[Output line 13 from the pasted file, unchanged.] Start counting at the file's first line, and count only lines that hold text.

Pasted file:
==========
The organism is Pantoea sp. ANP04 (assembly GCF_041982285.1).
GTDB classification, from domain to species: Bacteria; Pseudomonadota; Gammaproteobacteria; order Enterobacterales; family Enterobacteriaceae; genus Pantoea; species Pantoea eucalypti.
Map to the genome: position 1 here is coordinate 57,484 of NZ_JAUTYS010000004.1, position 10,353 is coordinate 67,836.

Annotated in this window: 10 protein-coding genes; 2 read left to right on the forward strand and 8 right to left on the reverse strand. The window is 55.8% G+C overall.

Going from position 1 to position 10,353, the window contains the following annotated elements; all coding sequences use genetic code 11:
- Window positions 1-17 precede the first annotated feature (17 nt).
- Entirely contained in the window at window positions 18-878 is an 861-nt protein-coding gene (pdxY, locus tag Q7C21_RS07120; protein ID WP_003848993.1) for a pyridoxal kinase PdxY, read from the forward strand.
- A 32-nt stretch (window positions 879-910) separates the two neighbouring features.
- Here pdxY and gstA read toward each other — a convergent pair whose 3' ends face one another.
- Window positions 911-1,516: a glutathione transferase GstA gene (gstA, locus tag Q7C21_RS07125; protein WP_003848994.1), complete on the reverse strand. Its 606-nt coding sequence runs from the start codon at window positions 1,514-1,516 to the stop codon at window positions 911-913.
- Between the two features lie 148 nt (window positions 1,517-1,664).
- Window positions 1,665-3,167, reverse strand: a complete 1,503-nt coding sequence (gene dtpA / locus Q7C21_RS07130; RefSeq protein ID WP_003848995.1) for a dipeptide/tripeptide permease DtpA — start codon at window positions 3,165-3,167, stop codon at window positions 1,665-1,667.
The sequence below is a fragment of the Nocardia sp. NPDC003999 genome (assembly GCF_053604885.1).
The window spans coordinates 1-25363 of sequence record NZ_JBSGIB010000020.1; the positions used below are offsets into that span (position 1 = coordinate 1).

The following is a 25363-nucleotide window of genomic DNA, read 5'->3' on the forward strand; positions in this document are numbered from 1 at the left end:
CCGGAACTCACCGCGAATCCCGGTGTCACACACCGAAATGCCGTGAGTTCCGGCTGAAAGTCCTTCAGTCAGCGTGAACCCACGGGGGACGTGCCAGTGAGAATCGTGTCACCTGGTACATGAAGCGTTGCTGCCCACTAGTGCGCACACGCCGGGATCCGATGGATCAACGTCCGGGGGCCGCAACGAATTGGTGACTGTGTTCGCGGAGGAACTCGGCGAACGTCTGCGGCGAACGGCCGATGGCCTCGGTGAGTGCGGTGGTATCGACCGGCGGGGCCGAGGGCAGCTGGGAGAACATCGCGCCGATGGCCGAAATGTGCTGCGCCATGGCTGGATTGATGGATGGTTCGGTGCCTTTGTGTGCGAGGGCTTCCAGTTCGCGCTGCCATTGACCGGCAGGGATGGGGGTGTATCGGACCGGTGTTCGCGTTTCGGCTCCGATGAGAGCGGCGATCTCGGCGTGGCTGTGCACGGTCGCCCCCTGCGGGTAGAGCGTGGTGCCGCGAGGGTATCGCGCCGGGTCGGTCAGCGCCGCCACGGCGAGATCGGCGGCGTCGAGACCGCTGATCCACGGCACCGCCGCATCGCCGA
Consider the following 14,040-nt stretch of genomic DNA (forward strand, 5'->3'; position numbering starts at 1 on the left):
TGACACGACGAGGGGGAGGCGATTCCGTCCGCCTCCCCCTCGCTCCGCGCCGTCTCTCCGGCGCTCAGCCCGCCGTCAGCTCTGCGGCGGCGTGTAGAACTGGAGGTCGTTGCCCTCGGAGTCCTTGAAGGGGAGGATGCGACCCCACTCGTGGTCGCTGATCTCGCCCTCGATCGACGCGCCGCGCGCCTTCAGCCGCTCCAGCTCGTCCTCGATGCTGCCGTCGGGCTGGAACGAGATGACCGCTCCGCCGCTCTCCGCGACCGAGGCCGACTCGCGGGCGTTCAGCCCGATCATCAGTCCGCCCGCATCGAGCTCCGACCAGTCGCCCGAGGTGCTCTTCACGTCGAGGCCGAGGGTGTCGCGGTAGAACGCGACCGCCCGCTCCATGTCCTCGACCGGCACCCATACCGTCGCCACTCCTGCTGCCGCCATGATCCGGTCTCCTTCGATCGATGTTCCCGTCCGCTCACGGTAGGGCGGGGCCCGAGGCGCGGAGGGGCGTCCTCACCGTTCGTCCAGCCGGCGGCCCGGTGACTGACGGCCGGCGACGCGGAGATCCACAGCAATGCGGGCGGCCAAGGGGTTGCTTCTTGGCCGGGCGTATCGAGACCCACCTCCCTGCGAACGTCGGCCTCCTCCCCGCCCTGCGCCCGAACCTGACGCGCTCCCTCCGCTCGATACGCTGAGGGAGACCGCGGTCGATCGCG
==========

The sequence below is a fragment of the Nocardia sp. NPDC003999 genome (assembly GCF_053604885.1).